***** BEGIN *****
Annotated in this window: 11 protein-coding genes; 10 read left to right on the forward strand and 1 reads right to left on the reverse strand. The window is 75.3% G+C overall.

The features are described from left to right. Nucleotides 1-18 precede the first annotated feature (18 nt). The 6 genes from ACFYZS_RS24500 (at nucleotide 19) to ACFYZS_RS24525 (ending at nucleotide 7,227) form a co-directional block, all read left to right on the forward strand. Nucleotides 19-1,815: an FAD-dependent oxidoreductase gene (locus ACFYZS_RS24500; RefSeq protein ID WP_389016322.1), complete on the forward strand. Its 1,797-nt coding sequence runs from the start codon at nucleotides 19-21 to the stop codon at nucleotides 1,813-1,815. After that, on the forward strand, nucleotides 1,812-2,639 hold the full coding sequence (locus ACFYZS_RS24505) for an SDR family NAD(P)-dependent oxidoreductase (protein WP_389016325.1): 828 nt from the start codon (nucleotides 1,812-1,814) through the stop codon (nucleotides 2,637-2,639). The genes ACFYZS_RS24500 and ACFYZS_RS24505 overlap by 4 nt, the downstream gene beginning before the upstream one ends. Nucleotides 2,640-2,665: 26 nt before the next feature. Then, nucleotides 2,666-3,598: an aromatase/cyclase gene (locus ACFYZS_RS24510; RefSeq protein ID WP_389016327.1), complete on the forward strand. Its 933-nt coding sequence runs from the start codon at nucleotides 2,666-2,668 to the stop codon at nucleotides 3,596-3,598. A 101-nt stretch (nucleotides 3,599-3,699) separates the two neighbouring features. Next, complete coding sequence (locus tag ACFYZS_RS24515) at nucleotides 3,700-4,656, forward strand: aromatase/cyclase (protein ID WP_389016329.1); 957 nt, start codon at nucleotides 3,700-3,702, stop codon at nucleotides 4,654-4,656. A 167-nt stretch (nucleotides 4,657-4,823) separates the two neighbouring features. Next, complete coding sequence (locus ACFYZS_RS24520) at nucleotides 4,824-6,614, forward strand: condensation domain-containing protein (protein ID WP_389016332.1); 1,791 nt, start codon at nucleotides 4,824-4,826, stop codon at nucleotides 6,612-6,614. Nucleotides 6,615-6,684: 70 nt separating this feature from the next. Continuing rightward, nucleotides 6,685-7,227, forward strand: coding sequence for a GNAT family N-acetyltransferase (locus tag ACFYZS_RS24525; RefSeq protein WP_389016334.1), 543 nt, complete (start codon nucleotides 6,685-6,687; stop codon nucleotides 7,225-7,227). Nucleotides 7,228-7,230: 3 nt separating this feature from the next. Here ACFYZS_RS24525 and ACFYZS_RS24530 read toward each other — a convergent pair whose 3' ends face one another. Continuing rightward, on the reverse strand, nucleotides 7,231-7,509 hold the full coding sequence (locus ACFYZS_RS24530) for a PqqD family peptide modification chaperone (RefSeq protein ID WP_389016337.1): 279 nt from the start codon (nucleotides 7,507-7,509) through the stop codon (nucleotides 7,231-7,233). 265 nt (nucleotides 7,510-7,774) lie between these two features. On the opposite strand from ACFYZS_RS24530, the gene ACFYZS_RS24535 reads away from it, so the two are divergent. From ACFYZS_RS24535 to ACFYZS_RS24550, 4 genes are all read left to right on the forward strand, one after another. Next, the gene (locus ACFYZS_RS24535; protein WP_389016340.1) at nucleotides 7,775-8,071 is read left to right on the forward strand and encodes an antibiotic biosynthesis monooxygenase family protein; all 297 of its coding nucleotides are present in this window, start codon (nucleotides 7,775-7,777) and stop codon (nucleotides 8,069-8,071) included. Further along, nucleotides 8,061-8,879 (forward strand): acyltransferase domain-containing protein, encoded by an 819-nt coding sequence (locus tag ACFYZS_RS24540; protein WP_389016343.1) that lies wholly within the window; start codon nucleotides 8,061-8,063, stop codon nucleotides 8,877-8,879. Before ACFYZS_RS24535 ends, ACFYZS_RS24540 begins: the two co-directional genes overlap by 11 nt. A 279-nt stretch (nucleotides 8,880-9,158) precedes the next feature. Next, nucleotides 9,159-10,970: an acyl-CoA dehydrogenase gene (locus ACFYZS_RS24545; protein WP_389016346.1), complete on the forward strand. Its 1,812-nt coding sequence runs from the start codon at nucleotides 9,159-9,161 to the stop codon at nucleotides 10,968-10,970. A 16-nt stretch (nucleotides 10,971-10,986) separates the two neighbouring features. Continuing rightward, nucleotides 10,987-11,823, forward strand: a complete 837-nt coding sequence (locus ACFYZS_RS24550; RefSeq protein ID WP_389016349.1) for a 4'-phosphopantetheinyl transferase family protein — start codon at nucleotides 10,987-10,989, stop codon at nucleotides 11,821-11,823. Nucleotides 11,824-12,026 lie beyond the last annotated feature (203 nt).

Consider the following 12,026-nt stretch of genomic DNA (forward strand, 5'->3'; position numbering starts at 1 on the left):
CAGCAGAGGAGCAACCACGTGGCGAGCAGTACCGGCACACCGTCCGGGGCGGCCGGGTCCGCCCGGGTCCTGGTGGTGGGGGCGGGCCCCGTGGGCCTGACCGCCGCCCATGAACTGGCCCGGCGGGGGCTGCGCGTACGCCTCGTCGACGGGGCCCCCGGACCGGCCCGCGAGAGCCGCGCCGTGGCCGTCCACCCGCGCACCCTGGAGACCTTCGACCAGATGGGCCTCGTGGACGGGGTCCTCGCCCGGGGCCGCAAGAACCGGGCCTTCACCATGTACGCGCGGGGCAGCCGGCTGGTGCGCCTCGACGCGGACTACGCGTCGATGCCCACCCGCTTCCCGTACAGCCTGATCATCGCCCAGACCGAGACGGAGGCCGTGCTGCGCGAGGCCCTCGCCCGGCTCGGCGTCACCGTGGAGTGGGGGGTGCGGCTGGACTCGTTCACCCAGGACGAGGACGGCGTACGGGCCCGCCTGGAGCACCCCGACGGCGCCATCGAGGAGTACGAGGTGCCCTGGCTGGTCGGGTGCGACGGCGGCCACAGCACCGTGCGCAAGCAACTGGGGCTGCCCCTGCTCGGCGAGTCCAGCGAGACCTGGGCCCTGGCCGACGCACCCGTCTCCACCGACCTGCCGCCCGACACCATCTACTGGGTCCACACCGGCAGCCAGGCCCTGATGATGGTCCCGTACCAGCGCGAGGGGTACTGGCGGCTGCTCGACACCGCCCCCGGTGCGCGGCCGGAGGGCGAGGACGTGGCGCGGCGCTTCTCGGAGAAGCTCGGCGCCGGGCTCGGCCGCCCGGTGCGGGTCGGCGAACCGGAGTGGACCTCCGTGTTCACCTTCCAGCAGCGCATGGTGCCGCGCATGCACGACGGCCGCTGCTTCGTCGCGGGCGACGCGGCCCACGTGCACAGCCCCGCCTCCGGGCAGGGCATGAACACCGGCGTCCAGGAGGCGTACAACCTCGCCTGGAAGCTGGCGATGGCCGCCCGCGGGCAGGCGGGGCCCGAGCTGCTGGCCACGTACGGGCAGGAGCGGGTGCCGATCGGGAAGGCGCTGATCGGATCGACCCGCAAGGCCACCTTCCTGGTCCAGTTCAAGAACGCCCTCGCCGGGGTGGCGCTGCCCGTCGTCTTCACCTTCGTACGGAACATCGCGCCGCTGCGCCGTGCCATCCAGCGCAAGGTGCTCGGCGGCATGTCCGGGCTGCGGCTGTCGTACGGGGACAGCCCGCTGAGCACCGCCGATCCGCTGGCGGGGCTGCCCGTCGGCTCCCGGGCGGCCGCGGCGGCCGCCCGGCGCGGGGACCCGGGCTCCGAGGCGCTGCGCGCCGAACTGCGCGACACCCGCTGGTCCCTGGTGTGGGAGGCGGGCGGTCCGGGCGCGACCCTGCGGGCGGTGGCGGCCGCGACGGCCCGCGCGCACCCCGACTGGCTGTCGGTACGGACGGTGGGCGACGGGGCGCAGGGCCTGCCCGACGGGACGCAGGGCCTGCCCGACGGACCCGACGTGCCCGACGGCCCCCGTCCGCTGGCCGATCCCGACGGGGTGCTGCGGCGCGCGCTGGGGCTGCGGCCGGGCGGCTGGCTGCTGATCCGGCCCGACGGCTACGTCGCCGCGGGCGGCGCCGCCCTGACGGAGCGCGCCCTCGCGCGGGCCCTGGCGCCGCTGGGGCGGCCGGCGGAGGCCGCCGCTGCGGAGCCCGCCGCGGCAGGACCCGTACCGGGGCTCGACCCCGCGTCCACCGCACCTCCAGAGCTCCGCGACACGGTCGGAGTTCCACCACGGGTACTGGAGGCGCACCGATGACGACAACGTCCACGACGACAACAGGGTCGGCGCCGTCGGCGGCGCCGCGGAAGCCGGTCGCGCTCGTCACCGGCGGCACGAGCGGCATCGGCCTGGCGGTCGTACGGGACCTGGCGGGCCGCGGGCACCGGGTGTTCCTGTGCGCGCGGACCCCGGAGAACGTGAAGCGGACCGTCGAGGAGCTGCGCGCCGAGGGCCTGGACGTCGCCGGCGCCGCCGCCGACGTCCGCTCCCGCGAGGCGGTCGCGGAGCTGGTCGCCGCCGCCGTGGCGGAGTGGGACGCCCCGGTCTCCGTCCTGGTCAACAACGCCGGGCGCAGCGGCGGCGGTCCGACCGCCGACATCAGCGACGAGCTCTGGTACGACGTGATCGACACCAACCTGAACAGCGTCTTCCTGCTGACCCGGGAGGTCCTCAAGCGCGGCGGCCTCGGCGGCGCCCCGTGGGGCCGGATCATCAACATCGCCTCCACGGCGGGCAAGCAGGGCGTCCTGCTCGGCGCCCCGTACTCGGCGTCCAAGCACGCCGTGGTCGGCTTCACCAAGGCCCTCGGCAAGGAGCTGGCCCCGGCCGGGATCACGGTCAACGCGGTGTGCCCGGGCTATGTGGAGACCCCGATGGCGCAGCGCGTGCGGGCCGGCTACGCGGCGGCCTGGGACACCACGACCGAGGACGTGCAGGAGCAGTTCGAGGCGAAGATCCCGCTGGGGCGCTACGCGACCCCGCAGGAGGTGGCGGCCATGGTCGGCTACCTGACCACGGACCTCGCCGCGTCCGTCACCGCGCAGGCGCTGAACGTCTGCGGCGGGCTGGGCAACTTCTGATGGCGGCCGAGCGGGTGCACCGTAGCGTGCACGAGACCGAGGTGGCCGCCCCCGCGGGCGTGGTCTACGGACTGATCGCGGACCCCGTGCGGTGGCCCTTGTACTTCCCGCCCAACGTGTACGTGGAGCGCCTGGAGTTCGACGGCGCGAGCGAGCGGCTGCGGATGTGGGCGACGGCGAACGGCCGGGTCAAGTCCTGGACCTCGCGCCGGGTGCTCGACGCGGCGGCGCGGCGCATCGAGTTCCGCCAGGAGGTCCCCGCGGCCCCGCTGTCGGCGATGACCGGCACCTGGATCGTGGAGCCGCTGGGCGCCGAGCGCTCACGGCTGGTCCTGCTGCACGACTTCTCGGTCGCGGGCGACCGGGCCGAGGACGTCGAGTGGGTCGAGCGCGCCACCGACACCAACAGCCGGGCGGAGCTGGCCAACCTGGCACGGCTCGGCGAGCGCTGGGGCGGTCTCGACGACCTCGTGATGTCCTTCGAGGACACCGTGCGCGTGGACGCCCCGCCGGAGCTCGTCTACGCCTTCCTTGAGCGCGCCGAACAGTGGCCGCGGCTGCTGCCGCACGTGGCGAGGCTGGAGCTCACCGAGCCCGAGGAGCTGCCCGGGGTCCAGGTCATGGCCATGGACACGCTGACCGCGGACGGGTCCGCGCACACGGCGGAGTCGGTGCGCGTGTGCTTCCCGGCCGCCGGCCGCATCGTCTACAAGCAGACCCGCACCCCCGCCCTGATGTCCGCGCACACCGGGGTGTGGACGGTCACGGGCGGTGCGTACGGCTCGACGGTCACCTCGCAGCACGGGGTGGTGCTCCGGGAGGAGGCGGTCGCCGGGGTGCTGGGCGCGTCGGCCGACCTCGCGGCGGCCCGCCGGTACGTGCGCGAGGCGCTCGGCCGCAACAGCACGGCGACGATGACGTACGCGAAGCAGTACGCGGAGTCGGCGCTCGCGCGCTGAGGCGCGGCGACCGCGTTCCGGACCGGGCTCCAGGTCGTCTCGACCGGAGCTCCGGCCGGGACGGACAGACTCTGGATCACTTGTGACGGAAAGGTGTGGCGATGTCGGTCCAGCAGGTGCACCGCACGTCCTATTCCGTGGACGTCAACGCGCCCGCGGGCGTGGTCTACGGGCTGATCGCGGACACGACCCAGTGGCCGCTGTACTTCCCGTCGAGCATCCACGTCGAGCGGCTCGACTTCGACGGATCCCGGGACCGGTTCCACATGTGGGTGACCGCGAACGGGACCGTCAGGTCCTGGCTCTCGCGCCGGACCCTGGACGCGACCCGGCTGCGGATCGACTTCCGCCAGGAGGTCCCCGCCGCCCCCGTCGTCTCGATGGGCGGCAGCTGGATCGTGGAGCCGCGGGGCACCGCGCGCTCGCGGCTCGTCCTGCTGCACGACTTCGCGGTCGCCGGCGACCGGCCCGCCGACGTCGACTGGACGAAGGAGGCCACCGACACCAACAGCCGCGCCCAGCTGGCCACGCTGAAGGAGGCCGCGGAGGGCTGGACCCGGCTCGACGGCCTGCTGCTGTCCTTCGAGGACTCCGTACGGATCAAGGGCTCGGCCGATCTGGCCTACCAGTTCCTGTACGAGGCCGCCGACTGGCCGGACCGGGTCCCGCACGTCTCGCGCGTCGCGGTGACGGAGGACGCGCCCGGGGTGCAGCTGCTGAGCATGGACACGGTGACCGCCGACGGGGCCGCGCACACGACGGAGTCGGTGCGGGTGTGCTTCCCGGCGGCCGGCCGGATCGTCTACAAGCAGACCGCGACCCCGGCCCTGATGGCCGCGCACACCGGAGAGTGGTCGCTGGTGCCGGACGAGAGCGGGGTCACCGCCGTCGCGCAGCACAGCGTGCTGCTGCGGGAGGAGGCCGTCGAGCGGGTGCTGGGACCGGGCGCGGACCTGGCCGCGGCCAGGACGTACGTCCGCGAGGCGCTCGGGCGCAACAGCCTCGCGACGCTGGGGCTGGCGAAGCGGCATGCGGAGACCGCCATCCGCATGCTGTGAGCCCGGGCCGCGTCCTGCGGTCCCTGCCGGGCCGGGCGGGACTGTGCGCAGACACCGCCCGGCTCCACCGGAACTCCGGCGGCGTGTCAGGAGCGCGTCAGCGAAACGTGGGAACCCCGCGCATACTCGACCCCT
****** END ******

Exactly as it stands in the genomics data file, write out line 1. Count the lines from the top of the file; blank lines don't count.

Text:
Annotated in this window: 11 protein-coding genes; 10 read left to right on the forward strand and 1 reads right to left on the reverse strand. The window is 75.3% G+C overall.